Ditzler looked into switching to an Obamacare plan that they could buy through the exchange, but the rates were much higher than what she pays now.
If she goes back to work, she could get on a better insurance plan that covers maternity care. But that makes little sense to her. "I would go back to a full-time job so I could have a second child, but if I do that, it will be less appealing and less feasible to have a second child because I'd be working full time."
Ashley Bennett, 34, Spartanburg, S.C.
Bennett describes herself as devoutly Christian. She is grateful that she was able to plan her family the way she wanted, with the help of birth control. She had her daughter at 22 and her son two years later.
"I felt free to make that choice, which I think is an awesome thing," she says. She's advised her 12-year-old daughter to wait for sex until marriage but has also been open with her about birth control within the context of marriage.
But she draws the line at abortion. "I just feel like we're playing God. If that conception happens, then I feel like it was meant to be."
Bennett had apprehensions about Trump but voted for him because he was the anti-abortion candidate. "That was the deciding factor for me, [more than] him yelling about how he's going to build a wall."
For her, opposition to abortion must be coupled with support for babies once they are born. She supports adoption and is planning to become a foster parent.
She also is concerned about the mental and physical well-being of young women. Bennett teaches seventh-grade math and coaches the school's cheerleading and dance teams.
She watches the girls take dozens of photos of themselves to get the perfect shot, then add filters to add makeup or slim them down.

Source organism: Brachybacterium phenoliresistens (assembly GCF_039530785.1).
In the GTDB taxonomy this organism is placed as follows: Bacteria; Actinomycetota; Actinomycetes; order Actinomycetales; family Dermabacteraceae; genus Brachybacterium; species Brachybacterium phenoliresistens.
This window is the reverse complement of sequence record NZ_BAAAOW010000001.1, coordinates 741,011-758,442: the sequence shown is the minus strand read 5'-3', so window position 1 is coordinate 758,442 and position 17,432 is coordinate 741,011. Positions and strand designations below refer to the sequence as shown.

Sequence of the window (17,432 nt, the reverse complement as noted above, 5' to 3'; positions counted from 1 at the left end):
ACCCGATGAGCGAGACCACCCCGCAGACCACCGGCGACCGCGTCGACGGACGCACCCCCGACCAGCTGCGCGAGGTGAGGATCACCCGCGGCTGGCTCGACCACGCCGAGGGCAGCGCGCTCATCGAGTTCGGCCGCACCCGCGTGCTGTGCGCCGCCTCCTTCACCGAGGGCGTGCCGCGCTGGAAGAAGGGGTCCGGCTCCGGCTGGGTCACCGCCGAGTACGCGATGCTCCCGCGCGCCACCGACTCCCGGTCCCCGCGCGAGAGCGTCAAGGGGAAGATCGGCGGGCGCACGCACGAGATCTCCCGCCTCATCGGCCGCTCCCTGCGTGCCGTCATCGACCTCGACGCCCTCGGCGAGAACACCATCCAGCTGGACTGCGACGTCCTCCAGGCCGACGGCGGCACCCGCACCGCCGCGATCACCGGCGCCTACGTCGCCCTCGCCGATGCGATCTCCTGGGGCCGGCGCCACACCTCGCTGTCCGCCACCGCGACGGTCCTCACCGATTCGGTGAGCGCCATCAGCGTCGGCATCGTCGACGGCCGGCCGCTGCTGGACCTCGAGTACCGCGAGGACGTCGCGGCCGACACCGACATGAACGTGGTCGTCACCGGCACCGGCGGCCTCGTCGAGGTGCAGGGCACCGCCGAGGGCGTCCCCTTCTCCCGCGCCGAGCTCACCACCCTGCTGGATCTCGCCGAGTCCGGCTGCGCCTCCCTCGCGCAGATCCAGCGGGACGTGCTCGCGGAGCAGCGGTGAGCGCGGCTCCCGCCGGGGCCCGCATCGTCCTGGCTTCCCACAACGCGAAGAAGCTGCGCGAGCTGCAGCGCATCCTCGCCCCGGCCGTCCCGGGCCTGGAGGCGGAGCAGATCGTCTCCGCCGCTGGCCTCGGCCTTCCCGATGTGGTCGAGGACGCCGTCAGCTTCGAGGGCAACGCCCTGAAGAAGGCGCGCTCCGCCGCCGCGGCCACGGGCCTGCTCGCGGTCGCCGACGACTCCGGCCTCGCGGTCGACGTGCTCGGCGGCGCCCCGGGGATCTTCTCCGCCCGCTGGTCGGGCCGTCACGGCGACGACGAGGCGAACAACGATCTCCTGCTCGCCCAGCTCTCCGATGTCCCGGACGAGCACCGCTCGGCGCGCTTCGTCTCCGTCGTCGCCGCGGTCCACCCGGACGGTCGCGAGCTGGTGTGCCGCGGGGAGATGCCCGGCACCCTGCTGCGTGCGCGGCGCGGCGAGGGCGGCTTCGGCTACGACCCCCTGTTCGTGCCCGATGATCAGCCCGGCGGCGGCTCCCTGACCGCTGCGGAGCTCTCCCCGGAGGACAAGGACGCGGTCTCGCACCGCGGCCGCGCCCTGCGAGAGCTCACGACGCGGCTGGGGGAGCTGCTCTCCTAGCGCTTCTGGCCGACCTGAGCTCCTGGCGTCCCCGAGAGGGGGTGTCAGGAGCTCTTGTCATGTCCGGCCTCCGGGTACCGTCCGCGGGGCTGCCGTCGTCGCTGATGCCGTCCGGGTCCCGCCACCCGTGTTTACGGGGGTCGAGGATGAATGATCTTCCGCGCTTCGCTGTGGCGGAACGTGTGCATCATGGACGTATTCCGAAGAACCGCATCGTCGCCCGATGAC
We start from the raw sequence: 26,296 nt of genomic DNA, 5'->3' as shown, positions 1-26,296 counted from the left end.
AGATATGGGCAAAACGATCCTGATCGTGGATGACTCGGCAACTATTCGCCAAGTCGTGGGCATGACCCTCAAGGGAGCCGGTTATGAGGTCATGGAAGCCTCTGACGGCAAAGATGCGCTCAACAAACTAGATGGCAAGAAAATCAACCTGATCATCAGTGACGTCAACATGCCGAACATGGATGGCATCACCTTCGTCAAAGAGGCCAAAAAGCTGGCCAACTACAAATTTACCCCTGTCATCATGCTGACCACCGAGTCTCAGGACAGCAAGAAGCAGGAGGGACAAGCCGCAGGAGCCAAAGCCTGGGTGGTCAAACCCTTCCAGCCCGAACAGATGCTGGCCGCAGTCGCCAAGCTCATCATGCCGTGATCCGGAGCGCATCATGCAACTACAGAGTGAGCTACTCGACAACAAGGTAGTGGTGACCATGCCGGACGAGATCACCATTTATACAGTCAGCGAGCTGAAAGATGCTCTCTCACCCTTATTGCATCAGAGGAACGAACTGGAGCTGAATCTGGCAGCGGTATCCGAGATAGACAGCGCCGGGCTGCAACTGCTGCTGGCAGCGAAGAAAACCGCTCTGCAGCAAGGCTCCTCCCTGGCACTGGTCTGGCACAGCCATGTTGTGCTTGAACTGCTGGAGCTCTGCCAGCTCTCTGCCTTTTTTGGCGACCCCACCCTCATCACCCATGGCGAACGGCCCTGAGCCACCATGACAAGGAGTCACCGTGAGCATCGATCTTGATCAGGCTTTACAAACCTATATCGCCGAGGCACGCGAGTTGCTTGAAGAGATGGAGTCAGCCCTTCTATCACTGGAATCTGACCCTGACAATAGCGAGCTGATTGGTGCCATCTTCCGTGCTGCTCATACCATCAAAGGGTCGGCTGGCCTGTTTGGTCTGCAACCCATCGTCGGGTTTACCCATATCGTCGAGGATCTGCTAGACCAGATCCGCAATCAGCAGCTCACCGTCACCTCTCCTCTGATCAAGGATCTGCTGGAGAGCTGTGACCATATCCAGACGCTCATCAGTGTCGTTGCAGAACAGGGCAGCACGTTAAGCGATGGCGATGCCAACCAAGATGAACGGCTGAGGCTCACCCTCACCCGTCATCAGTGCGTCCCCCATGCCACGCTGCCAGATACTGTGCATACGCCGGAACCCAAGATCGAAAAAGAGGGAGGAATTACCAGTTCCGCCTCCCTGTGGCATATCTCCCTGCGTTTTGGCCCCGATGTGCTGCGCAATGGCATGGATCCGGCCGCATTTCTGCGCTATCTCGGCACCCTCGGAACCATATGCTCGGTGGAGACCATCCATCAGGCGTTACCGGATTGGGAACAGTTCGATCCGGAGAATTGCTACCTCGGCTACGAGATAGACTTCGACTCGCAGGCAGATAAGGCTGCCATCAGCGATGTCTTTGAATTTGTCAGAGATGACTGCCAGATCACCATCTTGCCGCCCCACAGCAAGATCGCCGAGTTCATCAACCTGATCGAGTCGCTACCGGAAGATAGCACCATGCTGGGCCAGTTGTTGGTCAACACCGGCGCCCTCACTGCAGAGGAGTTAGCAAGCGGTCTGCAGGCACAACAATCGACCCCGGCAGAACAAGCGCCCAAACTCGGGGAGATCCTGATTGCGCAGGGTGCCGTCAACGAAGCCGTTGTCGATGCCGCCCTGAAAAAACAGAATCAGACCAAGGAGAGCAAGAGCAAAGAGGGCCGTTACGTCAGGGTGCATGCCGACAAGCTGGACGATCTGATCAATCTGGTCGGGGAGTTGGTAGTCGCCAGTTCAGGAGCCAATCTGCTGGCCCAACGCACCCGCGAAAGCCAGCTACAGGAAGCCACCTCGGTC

"There's going to be an aftermath that we haven't even thought about," she says. "I worry we're going to have more and more kids suffering from depression, eating disorders and even suicide because of the effects of the social media."
Maya Guillén, 24, El Paso, Texas
When Guillén was growing up, her family spent years without health insurance. They crossed the border into Juárez, Mexico, for dental care, doctor appointments, and optometry visits.
Guillén is now on her parents' insurance plan under a provision of the Affordable Care Act that allows children to stay on until they turn 26. She's been disheartened by Republicans' proposed changes to contraception and abortion coverage, she says.
In high school, Guillén received abstinence-only sex education. She watched her friends get pregnant before they graduated.
When it came time to consider sex, she thought she'd be able to count on Planned Parenthood, but the clinic in El Paso closed, as have 20 other women's health clinics in Texas. She worries that if Republicans defund Planned Parenthood, more young girls, especially those in predominantly Hispanic communities like hers, will not be able to get contraceptives.
Jaimie Kelton, 39, New York City
When Jaimie Kelton's wife gave birth to their baby 3½ years ago, she thought the country was finally becoming more open-minded toward gays and lesbians.
"Now I am coming to realize that we are the bubble and they are the majority and that's really scary," says Kelton, now pregnant with her second child.
Kelton says it seems as though Republicans have launched a war against women in general, with reproductive rights and maternity care at risk.
"It is crazy to think that most of the people making these laws are men," she said. "Why do they feel the need to take away health care rights from women?"
This story was produced by Kaiser Health News, which publishes California Healthline, an editorially independent service of the California Health Care Foundation. Gold can be reached @JennyAGold on Twitter and Gorman @AnnaGorman.